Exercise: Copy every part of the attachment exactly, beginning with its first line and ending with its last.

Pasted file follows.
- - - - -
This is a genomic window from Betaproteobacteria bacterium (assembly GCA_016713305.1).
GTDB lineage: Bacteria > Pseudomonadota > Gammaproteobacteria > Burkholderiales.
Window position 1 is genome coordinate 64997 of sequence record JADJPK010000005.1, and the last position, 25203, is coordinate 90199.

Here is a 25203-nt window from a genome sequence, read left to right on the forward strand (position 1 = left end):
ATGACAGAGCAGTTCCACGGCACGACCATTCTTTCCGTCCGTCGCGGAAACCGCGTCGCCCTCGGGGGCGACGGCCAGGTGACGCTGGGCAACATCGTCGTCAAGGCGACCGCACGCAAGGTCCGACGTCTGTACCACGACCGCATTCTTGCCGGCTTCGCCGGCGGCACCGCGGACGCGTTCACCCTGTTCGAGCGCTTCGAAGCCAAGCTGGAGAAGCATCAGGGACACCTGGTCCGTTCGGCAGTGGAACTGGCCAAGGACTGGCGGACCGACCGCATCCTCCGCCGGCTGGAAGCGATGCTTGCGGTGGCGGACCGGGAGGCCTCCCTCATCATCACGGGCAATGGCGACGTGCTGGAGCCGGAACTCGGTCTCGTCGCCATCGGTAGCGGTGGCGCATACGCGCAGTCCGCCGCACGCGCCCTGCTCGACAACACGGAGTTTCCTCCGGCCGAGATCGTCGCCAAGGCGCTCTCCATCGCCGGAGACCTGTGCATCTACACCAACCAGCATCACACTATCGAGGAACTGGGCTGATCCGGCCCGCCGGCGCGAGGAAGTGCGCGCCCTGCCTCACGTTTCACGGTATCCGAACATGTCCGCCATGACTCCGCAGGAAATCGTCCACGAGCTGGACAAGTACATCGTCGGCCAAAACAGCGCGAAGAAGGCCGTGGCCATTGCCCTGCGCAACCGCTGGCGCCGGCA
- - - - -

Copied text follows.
This is a genomic window from Betaproteobacteria bacterium (assembly GCA_016713305.1).
GTDB lineage: Bacteria > Pseudomonadota > Gammaproteobacteria > Burkholderiales.
Window position 1 is genome coordinate 64997 of sequence record JADJPK010000005.1, and the last position, 25203, is coordinate 90199.

Here is a 25203-nt window from a genome sequence, read left to right on the forward strand (position 1 = left end):
ATGACAGAGCAGTTCCACGGCACGACCATTCTTTCCGTCCGTCGCGGAAACCGCGTCGCCCTCGGGGGCGACGGCCAGGTGACGCTGGGCAACATCGTCGTCAAGGCGACCGCACGCAAGGTCCGACGTCTGTACCACGACCGCATTCTTGCCGGCTTCGCCGGCGGCACCGCGGACGCGTTCACCCTGTTCGAGCGCTTCGAAGCCAAGCTGGAGAAGCATCAGGGACACCTGGTCCGTTCGGCAGTGGAACTGGCCAAGGACTGGCGGACCGACCGCATCCTCCGCCGGCTGGAAGCGATGCTTGCGGTGGCGGACCGGGAGGCCTCCCTCATCATCACGGGCAATGGCGACGTGCTGGAGCCGGAACTCGGTCTCGTCGCCATCGGTAGCGGTGGCGCATACGCGCAGTCCGCCGCACGCGCCCTGCTCGACAACACGGAGTTTCCTCCGGCCGAGATCGTCGCCAAGGCGCTCTCCATCGCCGGAGACCTGTGCATCTACACCAACCAGCATCACACTATCGAGGAACTGGGCTGATCCGGCCCGCCGGCGCGAGGAAGTGCGCGCCCTGCCTCACGTTTCACGGTATCCGAACATGTCCGCCATGACTCCGCAGGAAATCGTCCACGAGCTGGACAAGTACATCGTCGGCCAAAACAGCGCGAAGAAGGCCGTGGCCATTGCCCTGCGCAACCGCTGGCGCCGGCA